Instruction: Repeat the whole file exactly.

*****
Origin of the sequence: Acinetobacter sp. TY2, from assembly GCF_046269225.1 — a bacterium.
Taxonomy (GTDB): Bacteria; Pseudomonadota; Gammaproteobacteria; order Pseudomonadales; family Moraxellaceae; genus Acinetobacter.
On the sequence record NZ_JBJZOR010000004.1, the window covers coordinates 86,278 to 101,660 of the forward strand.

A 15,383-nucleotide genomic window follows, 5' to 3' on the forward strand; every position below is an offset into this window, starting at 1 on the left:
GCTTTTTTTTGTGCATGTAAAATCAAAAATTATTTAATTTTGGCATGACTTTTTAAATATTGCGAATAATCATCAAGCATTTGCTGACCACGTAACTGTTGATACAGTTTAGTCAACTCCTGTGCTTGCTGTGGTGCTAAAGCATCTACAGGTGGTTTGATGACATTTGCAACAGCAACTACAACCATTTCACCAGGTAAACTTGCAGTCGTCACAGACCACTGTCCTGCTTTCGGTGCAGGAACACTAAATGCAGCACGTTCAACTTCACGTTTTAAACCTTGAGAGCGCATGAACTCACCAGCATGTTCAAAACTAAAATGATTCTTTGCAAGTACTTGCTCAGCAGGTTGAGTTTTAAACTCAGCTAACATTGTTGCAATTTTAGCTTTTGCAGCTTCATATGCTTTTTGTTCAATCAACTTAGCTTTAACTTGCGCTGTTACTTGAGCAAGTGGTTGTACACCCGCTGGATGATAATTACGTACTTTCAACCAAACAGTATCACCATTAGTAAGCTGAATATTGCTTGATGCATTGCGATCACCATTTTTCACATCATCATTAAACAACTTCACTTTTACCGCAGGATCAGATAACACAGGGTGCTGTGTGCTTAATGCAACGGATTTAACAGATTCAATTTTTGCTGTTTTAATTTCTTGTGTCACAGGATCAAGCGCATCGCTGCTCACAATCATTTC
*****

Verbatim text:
Origin of the sequence: Acinetobacter sp. TY2, from assembly GCF_046269225.1 — a bacterium.
Taxonomy (GTDB): Bacteria; Pseudomonadota; Gammaproteobacteria; order Pseudomonadales; family Moraxellaceae; genus Acinetobacter.
On the sequence record NZ_JBJZOR010000004.1, the window covers coordinates 86,278 to 101,660 of the forward strand.

A 15,383-nucleotide genomic window follows, 5' to 3' on the forward strand; every position below is an offset into this window, starting at 1 on the left:
GCTTTTTTTTGTGCATGTAAAATCAAAAATTATTTAATTTTGGCATGACTTTTTAAATATTGCGAATAATCATCAAGCATTTGCTGACCACGTAACTGTTGATACAGTTTAGTCAACTCCTGTGCTTGCTGTGGTGCTAAAGCATCTACAGGTGGTTTGATGACATTTGCAACAGCAACTACAACCATTTCACCAGGTAAACTTGCAGTCGTCACAGACCACTGTCCTGCTTTCGGTGCAGGAACACTAAATGCAGCACGTTCAACTTCACGTTTTAAACCTTGAGAGCGCATGAACTCACCAGCATGTTCAAAACTAAAATGATTCTTTGCAAGTACTTGCTCAGCAGGTTGAGTTTTAAACTCAGCTAACATTGTTGCAATTTTAGCTTTTGCAGCTTCATATGCTTTTTGTTCAATCAACTTAGCTTTAACTTGCGCTGTTACTTGAGCAAGTGGTTGTACACCCGCTGGATGATAATTACGTACTTTCAACCAAACAGTATCACCATTAGTAAGCTGAATATTGCTTGATGCATTGCGATCACCATTTTTCACATCATCATTAAACAACTTCACTTTTACCGCAGGATCAGATAACACAGGGTGCTGTGTGCTTAATGCAACGGATTTAACAGATTCAATTTTTGCTGTTTTAATTTCTTGTGTCACAGGATCAAGCGCATCGCTGCTCACAATCATTTC